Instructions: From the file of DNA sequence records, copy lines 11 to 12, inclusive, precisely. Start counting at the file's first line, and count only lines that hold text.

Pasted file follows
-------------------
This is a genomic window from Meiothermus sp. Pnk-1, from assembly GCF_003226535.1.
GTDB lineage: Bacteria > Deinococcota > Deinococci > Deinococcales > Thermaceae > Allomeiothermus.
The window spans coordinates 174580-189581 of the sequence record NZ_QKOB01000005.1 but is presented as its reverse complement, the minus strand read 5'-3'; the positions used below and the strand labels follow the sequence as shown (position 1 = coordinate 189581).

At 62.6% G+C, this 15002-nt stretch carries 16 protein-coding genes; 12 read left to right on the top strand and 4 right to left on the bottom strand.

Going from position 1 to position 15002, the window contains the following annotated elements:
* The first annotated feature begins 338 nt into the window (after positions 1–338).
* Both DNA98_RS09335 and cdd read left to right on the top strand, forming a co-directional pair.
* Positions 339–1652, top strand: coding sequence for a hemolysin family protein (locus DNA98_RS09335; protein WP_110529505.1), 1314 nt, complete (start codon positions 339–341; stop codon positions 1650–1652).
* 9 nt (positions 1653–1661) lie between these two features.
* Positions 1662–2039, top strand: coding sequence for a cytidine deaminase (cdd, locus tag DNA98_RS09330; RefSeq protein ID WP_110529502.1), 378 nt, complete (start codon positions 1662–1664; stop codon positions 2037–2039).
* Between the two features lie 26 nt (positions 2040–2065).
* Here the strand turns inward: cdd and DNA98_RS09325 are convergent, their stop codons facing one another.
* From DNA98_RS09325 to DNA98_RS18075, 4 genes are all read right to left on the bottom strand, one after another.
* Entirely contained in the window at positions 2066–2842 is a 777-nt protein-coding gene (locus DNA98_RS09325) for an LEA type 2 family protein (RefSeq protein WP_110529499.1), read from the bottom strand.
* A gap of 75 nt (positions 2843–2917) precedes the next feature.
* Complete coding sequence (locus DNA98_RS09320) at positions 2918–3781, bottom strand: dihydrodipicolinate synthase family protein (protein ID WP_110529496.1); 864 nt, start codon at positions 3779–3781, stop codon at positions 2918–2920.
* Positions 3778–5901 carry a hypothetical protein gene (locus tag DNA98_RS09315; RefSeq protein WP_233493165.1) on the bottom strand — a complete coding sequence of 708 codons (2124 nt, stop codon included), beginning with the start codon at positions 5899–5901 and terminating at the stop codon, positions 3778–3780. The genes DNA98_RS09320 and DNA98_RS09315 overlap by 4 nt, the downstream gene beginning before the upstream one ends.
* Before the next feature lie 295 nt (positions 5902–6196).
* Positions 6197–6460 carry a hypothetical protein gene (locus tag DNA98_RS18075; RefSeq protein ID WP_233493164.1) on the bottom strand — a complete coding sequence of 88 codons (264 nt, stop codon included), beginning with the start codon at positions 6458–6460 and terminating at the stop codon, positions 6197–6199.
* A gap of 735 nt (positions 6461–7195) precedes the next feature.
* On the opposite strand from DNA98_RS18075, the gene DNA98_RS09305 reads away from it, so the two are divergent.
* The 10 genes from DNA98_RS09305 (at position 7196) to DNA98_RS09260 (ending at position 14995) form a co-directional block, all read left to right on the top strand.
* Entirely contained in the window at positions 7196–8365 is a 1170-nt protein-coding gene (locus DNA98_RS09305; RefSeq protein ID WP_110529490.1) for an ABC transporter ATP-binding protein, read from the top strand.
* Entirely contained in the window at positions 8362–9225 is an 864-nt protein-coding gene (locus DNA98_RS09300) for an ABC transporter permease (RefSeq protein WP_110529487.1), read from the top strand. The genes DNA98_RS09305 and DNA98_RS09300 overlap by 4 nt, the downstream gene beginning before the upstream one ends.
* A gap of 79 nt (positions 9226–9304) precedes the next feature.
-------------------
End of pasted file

* Between the two features lie 26 nt (positions 2040–2065).
* Here the strand turns inward: cdd and DNA98_RS09325 are convergent, their stop codons facing one another.